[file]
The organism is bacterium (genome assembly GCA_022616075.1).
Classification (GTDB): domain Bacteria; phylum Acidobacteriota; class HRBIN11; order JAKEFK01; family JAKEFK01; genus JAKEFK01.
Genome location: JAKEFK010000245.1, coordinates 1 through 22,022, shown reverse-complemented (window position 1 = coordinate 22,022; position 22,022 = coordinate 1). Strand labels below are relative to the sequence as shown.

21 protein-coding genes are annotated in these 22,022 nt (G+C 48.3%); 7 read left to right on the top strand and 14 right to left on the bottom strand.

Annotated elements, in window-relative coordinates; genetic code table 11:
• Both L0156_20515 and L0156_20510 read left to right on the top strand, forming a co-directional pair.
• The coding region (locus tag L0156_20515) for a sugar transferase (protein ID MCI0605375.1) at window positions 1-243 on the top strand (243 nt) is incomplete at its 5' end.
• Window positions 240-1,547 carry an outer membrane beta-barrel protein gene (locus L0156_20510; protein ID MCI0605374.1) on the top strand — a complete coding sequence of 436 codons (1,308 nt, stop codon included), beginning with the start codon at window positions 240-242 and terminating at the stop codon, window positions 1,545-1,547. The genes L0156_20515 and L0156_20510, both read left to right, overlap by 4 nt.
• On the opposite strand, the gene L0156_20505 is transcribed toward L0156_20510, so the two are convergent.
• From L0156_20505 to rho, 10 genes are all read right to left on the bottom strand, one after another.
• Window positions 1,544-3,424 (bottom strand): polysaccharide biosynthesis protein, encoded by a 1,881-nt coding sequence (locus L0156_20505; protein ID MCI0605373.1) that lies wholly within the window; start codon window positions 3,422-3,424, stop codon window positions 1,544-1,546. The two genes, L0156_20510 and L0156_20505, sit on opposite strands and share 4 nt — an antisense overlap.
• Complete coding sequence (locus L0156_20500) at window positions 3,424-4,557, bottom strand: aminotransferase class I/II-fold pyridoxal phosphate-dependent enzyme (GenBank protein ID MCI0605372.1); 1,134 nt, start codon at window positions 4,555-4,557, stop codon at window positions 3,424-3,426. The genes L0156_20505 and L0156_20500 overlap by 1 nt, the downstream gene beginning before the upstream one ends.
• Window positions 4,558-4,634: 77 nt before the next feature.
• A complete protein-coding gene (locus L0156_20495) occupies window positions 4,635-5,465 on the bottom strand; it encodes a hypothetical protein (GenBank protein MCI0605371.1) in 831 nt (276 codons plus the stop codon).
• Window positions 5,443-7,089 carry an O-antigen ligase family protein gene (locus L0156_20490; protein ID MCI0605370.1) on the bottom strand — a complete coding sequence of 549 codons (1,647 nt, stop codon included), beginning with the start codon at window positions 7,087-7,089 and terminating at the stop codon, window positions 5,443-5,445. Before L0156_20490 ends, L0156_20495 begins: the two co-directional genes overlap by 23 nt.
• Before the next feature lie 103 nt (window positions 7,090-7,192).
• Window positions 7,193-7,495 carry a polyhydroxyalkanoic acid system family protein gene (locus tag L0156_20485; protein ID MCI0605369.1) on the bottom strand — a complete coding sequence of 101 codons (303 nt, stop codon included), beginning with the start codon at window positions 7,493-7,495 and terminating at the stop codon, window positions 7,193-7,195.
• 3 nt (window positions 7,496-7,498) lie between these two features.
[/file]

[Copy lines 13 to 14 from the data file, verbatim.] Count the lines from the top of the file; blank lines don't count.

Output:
• Window positions 4,558-4,634: 77 nt before the next feature.
• A complete protein-coding gene (locus L0156_20495) occupies window positions 4,635-5,465 on the bottom strand; it encodes a hypothetical protein (GenBank protein MCI0605371.1) in 831 nt (276 codons plus the stop codon).